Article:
At the onset of the Democratic primary you had one of the most qualified individuals to ever run for president. This was a candidate who had earned her place as the front-runner with a ton of political experience, a top-flight political machine, and a chance to make history as our first female president. Early polls showed this candidate to be virtually unbeatable; the question became not if she could win but when she would clinch the nomination. Despite being upset in 2008, this candidate was polished, professional, and prepared in a way that no other candidate was even close to matching. With all that going in her favor, it seemed like there would be no conflict in the Democratic primary.
Without conflict, there is no story. With no story there are no viewers. With no viewers there are no advertising dollars.
And that simply cannot happen in the year 2016.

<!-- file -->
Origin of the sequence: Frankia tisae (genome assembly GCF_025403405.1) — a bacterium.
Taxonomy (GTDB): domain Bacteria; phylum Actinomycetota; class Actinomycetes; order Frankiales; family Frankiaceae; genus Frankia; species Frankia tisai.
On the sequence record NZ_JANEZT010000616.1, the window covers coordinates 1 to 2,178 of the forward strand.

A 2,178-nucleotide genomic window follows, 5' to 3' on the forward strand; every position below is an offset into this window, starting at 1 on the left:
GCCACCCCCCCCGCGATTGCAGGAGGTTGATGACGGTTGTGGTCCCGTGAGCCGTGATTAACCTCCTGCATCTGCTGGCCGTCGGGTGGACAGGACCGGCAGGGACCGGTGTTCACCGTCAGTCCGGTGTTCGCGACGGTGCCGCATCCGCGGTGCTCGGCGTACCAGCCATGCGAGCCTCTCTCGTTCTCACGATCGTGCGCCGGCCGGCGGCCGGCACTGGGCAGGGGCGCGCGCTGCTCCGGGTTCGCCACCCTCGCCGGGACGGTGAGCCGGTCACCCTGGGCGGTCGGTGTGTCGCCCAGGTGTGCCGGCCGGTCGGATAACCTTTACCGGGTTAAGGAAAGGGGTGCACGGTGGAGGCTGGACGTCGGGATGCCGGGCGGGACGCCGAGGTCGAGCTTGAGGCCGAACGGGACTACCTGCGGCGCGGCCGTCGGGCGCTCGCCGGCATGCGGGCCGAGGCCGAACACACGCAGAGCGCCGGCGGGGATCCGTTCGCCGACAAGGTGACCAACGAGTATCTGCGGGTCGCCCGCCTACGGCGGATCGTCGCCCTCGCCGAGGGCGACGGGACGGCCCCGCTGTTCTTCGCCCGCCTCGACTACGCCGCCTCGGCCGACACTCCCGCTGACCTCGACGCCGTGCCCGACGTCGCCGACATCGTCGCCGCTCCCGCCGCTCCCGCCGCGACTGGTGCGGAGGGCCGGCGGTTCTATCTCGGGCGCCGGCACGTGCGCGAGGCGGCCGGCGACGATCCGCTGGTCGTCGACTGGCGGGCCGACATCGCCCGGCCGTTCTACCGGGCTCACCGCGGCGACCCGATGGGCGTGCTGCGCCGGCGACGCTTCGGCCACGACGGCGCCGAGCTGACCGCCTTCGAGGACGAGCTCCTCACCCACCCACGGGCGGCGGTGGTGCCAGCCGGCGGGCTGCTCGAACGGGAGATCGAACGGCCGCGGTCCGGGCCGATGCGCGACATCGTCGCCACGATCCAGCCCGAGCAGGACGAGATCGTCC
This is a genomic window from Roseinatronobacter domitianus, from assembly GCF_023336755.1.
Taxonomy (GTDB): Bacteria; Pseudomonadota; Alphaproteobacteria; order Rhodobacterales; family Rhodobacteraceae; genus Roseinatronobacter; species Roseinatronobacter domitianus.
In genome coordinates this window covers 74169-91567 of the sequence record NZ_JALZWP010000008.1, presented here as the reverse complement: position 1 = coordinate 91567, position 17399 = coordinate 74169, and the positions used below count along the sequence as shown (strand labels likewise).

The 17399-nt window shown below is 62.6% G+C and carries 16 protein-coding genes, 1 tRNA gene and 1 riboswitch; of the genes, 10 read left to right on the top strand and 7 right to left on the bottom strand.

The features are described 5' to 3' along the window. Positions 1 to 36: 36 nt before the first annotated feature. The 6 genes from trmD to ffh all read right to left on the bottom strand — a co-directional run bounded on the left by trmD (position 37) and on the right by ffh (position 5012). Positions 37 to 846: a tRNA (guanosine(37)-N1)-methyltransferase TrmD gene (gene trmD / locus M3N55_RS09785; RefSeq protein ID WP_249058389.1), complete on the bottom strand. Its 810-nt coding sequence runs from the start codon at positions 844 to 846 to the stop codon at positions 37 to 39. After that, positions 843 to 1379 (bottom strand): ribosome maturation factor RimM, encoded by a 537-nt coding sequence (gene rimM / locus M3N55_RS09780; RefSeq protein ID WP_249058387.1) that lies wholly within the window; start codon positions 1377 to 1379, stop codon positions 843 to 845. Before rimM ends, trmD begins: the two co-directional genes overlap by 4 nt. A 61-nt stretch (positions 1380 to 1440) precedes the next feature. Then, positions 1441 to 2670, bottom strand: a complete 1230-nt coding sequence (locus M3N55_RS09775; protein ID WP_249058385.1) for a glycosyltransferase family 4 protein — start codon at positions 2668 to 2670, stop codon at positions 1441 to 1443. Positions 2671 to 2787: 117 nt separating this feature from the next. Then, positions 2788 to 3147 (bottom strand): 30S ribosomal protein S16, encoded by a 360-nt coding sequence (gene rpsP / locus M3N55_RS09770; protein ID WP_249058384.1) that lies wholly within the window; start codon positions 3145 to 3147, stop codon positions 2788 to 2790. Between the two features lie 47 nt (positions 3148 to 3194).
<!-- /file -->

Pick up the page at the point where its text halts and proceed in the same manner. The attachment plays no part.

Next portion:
So as we've seen over the past few months, the mainstream media has made a conscientious choice to create conflict in the Democratic race. Bernie Sanders has bigger crowds. Bernie Sanders is getting more donations. Bernie Sanders is closing the gap in the national poll. Bernie Sanders "virtually tied" Hillary Clinton in Iowa. Bernie Sanders "blew out" Hillary Clinton in New Hampshire. Bernie Sanders "barely lost" to Hillary Clinton in Nevada. Never mind the fact that Bernie Sanders' campaign got exposed in Nevada. Never mind the fact that Bernie Sanders cannot connect with minority voters and is guaranteed to lose South Carolina. Never mind the fact that Bernie Sanders is predicted to lose at least nine of the twelve primaries on Super Tuesday including such delegate-rich states as Georgia and Texas. None of that matters. All that matters is that the once-inevitable candidacy of Hillary Clinton has come crashing down.